Like many of writer Guillermo Arriaga’s works, The Burning Plain is delivered with a non-linear narrative. You’ve seen it before in a film like 21 Grams, but here, Arriaga steps in the director’s chair as well, debuting with a complex but not necessarily difficult to understand film. Sure, the unconventional narrative structure is initially jarring, but adapt soon enough and eventually things get a little too predictable, right up until the final “reveal,” which is easy to call about mid-way through.
Unfortunately, this type of narrative makes it hard to remember exactly which events unfolded in what order, and what might or might not be considered a spoiler. For instance, chronologically, a major explosion that kills two people would be a major twist in the middle of the film, but here it’s revealed in one of the first scenes. we know that certain people die way before we likely should, and that takes away something, I find. When we watch their stories, we know exactly how they’re going to wind up. The only remaining question regards the “why,” although it’s not entirely surprising once you find out.
Since the first scene in The Burning Plain involves Charlize Theron’s character, Sylvia, let’s start there. She works as the manager of a restaurant, and in her spare time, she lets whoever wants to have his way with her. Again, the “why” is brought up. Why, exactly, would someone as successful as she is be so easily taken advantage of? You’ll find out by the end of the film, don’t worry. Eventually, she gets involved with a couple of Mexican people, one of whom is a twelve-year-old girl whose father, we see in a flashback, was severely injured in a plane crash.
In another story, we have a young man named Santaigo (J.D. Pardo), whose father was recently killed in an explosion. He tells his friends that the woman he was cheating on his wife with also died. What caused the explosion? Again, it’ll be revealed later on. He ends up in a Romeo-and-Juliet relationship with Mariana (Jennifer Lawrence), whose mother was the person his father was having an affair with. The two families hate one another, but the teenagers don’t care.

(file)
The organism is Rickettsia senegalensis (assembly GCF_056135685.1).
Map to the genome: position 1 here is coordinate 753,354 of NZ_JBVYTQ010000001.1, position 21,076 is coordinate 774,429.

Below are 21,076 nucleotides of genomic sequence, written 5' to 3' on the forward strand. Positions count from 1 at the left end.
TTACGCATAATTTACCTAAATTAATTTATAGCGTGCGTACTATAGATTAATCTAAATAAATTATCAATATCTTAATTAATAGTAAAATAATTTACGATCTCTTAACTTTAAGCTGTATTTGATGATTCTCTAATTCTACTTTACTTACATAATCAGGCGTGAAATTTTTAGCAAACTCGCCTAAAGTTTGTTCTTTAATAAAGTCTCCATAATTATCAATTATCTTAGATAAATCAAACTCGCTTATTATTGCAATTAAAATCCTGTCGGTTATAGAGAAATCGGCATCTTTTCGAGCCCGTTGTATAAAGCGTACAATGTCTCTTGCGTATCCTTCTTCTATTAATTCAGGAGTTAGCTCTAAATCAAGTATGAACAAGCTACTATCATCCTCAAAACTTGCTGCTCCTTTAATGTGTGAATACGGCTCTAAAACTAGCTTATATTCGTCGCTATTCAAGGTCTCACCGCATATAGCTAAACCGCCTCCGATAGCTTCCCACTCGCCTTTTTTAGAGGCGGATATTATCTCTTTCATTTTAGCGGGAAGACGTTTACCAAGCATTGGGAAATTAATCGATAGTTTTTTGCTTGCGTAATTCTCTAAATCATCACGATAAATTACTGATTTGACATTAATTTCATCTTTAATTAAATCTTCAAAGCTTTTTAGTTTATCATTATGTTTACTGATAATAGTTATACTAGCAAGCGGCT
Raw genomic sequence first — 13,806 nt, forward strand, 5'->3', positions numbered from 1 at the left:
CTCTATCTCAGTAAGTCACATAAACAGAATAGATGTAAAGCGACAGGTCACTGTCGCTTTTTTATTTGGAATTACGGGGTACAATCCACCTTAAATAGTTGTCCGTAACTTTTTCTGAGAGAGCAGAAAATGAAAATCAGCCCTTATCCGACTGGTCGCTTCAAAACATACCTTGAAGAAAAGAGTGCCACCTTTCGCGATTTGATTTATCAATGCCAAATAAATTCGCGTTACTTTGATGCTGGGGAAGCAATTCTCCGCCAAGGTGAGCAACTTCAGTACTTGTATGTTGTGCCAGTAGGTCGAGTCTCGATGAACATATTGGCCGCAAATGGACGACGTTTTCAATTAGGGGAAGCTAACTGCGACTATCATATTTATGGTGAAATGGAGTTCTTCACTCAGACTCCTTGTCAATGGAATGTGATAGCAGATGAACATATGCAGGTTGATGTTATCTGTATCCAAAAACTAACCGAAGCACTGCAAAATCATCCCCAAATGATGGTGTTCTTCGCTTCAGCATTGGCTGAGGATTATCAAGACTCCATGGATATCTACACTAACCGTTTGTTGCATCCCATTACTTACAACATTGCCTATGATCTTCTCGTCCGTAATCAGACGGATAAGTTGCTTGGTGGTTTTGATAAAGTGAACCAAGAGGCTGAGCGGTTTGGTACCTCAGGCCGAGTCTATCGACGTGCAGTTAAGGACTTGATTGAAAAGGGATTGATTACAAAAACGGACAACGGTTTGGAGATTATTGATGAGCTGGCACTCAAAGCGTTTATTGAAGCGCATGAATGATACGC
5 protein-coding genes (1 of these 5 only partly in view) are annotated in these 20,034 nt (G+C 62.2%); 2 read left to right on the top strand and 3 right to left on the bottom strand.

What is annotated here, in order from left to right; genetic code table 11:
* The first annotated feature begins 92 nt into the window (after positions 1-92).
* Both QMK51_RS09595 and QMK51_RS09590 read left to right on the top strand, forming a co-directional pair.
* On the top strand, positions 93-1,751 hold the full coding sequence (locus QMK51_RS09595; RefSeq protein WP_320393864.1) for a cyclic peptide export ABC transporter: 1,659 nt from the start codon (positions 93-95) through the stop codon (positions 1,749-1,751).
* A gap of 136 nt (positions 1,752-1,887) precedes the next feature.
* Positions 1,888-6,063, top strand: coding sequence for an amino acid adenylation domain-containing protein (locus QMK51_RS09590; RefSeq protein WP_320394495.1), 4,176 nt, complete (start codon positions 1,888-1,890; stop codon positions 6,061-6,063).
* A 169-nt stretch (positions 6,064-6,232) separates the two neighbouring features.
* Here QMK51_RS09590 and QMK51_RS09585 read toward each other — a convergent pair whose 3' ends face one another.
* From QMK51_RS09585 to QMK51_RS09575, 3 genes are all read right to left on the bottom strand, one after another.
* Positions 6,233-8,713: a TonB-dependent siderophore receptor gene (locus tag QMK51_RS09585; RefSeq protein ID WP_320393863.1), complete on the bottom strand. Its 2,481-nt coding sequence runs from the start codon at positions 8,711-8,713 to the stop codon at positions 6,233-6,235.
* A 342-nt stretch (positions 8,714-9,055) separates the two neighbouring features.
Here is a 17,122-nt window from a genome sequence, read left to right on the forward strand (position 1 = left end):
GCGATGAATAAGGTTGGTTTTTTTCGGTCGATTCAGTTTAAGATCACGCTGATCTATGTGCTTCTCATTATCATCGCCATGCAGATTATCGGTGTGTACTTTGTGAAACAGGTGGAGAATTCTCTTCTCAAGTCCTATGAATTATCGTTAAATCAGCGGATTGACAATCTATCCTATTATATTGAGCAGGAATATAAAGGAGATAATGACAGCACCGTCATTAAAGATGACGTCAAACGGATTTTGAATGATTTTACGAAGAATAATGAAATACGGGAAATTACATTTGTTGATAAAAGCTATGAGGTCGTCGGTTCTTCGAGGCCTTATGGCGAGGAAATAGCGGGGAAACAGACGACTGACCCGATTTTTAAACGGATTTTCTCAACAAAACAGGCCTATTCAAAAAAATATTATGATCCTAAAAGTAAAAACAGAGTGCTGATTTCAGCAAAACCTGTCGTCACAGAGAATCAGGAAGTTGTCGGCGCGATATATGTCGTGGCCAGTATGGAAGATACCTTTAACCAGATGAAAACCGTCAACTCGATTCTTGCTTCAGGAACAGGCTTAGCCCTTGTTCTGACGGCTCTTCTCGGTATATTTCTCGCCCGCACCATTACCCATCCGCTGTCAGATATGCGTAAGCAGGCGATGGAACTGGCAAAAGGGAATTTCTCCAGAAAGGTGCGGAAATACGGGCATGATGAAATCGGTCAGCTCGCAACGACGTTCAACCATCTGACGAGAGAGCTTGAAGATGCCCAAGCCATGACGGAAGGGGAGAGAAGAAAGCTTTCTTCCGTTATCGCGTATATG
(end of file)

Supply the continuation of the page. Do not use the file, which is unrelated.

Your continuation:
However, we also get to see some of life before the explosion, in which we see how the affair began which involved Nick (Joaquim de Almedia), Santiago’s father, and Gina (Kim Basinger), Mariana’s mother. We see Mariana and Santiago both before and after the explosion, and at times, it’s a little confusing as to when we’re watching them. Most of it gets cleared up as they seem to live their lives dedicated solely to feeling bad about their parents’ deaths and mentioning it at every possible point.
We jump back and forth between all of these different storylines that I can understand some viewers wanting to give up on the film before it has a chance to settle in. Eventually, it gets predictable as to which story we’re going to be heading to next. I’m not sure if it ever actually established an ABCA pattern, but it certainly felt like it. Once you get used to it, you can focus on the reveals that occur in every scene. It’s like a puzzle in which you don’t have the box for. You have to just trudge through until everything is revealed.
Unfortunately, this means that many individual scenes don’t carry that much weight. For instance, when we finally see the explosion, it doesn’t carry too much of an impact even though two people just died. That’s almost subverted due to another character’s reaction, but let’s allow that to be a surprise, shall we? We watch other scenes just so that we can learn more about the mystery, but not to be involved. Perhaps a second watch is required for the emotion to come through.
In fact, I think that a second viewing is required. If not for the emotional connection, but to see things in a different light. Take the cheating couple for example. Are they really as terrible as we’d initially judge them to be. You should hear the tirade that Santiago has in his first scene when describing both his father and the woman he was with. Having that as an introduction to their plotline is manipulative on the part of our writer/director, as it puts that thought into our head before we’ve even met them or the circumstances behind their love. Watching it again, you know things that the character doesn’t, and his rant no longer influences your opinion.
With that said, I think that a lot of tricks were used in an attempt to keep us from discovering too much before The Burning Plain wants us to, and that feels wrong to me. For instance, listen for how many times we hear characters’ names. It’s not that often, maybe only once in some cases. The film doesn’t want you to know them, and it almost acts as an unreliable narrator at times. It’s trying to hard to shroud itself in mystery with both its non-linearity and things like hiding facts from us, and it can wear on you. I only wonder what a chronological cut of The Burning Plain would look like, and the effect it would have on an audience.
The Burning Plain is the type of film that you need to give four hours of your life. The first two are used to absorb the film’s plot, learn all of the mysteries it has to present, and get used to its non-linear storytelling method. The final two are to completely dissect it, and form more of an unmanipulated opinion. If you’re not willing to give it that, it’s not worth your time. If you are, and you don’t mind non-linear stories, then The Burning Plain is an absolutely worthwhile journey.